Reducing the Impact of Non-Native Species in Europe

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Pseudorasbora parva
Pseudorasbora parva

Training and Awareness Raising

With increasing rates of global trade and travel, species are transported around the globe at an ever increasing rate.

Some of these species establish themselves in new environments and start to spread rapidly, causing ecological and socio-economic damage. These species are termed 'invasive'. Once an invasive species is established, the ongoing cost of managing the population and mitigating the impacts on environmental services are often considerable. 


Both plants and animals can be introduced around the world by humans either deliberately or accidentally. This can occur for a number of reasons: 

Ornamental/decoration - Many plants are introduced for use in gardens, such as Himalayan balsam and floating pennywort. 

Fishing – The introduction of new fish and aquaculture species such as top mouth gudgeon and the zebra mussel have been causing problems in European freshwater habitats 

Game and hunting – American mink were introduced toEurope to be farmed for their fur. Now escaped wild populations are pushing native species (such as the water vole) towards extinction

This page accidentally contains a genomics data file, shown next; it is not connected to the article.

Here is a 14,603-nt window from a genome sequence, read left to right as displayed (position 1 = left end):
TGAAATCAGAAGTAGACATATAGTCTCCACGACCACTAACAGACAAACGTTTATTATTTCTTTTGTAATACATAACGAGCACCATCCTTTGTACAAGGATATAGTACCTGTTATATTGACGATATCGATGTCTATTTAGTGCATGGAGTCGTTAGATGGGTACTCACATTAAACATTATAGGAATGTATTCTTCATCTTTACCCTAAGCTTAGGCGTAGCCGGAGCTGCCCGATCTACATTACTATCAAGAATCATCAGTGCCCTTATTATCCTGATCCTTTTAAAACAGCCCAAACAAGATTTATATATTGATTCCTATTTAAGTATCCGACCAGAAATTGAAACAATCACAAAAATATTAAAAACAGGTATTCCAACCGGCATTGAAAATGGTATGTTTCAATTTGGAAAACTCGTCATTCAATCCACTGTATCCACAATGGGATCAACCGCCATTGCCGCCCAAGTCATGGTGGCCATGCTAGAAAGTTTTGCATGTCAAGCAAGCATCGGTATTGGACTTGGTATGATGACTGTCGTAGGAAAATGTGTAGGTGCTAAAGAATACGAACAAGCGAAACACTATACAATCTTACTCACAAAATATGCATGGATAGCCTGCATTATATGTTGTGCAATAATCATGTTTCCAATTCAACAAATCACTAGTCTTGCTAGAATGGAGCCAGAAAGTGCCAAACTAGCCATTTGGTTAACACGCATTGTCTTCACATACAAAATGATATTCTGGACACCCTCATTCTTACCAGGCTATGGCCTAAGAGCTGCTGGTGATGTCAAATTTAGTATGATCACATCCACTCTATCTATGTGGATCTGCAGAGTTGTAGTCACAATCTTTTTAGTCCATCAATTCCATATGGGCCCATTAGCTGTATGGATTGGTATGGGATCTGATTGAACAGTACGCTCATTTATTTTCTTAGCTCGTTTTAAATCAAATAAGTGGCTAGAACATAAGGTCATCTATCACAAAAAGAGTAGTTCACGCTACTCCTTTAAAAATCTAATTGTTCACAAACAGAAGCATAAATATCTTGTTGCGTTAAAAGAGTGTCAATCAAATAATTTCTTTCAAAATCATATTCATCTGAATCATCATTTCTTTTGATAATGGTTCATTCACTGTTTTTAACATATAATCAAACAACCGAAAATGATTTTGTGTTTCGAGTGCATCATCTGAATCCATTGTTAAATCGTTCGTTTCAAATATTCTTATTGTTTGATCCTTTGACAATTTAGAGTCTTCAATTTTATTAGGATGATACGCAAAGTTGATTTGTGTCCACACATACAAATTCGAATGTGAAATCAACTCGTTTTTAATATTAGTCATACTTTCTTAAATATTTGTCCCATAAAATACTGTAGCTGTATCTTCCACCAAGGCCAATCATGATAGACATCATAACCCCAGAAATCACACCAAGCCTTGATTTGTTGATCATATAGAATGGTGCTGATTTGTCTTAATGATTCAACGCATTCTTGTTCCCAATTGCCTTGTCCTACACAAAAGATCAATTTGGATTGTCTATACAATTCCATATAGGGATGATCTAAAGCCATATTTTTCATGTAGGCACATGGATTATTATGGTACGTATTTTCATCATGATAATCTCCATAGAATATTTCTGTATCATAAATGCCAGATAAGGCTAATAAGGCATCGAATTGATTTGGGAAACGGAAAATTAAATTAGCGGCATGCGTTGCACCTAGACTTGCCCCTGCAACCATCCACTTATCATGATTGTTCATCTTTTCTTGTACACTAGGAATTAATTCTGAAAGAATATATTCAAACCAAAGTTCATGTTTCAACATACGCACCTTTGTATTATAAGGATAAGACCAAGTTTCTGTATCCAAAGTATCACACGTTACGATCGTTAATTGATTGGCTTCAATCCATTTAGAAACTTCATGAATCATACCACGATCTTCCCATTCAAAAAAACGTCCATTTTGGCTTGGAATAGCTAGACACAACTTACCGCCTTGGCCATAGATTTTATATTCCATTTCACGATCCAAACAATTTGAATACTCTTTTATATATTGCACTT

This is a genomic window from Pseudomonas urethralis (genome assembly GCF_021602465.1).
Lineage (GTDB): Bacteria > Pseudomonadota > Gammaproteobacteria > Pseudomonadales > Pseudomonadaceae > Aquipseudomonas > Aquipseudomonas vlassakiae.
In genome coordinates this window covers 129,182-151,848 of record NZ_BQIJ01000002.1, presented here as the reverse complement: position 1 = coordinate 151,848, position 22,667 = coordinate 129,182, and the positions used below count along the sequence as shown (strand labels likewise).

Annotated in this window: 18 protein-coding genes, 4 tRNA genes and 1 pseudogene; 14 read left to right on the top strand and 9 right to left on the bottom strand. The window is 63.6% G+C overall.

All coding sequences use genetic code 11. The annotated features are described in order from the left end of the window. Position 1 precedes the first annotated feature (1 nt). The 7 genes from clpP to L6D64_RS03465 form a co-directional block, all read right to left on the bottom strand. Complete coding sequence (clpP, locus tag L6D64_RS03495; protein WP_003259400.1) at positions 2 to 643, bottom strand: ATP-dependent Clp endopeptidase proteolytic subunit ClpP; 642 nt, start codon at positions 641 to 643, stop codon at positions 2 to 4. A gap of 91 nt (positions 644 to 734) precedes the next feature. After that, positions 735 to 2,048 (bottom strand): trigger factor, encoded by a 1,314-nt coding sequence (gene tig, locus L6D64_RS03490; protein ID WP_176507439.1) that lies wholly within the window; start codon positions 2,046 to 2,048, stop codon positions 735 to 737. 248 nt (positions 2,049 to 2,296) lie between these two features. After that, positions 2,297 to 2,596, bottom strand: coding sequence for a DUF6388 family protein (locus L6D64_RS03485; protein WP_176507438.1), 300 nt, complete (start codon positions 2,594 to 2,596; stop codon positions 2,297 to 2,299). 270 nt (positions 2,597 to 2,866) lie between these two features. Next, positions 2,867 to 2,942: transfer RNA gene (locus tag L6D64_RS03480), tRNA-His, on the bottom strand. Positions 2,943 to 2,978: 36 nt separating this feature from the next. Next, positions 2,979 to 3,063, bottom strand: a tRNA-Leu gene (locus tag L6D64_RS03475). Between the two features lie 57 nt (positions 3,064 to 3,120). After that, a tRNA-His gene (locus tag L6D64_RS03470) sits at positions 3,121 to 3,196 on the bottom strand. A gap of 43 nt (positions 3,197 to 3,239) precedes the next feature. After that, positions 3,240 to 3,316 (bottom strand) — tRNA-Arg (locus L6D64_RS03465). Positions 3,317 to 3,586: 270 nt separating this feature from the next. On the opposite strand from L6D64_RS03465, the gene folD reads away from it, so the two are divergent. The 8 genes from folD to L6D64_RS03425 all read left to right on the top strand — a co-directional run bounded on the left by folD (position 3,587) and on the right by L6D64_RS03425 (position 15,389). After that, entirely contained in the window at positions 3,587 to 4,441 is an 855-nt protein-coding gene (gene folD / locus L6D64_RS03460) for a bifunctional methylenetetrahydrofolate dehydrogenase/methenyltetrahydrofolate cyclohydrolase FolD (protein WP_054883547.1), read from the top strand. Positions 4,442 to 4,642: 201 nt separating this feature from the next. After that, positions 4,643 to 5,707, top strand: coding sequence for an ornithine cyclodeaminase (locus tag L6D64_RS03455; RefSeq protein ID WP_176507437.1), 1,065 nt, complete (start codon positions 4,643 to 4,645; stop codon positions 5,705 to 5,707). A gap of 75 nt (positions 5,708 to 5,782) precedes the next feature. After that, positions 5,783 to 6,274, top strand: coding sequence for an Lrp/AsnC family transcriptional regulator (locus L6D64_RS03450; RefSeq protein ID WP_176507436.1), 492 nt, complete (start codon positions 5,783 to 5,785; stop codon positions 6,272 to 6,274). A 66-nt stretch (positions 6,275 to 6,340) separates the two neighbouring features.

Biological control - In order to control non-native invasive species, sometimes natural enemies from their home range (such as beetles or fungi) must be introduced

Pets – The trade of exotic birds such as the ring-necked parakeet resulted in feral populations establishing in majorUK cities. 

Human activity is the most common pathway of invasion and spread for a variety of taxa, therefore the problem of invasive species can be tackled by raising awareness within the general public - the aim of Work Package Two of the RINSE Project.


RINSE have funded and facilitated a number of projects to increase public awareness and knowledge of invasive non-native species through education, participation and engagement.


Q Bank - An online library of plant pests from a variety of taxa which was expanded by RINSE to include 50 invasive plants.  

Farming and Invasive Species - Two detailed presentations on the control and management of six invasive non-native species commonly found on farmland.

Leaflets and Posters - RINSE created a series of informative leaflets and posters on the impacts of invasive non-native species. These materials are important tools for raising awareness across the wider community.


That's Invasive! -  A smartphone app which allows users to identify, photograph and submit sightings of 35 invasive non-native species, available in Dutch, English and French.


Training Workshops - RINSE partners organised local events to promote biosecurity messages to targeted audiences including road maintenance workers, highways managers and anglers.

Best Practice Workshops - RINSE project Partners hosted three Best Practice Workshops to share expert knowledge on the control of INS including:  Invasive Mammals and Geese (3 & 4 July, 2013, Ghent, Belgium), Invasive Aquatic Plants (17 & 18 October 2013, Norwich, UK) and Catchment Approach in the Management of INS (April, Northern France).


The Activity Report for Work Package 2 is available here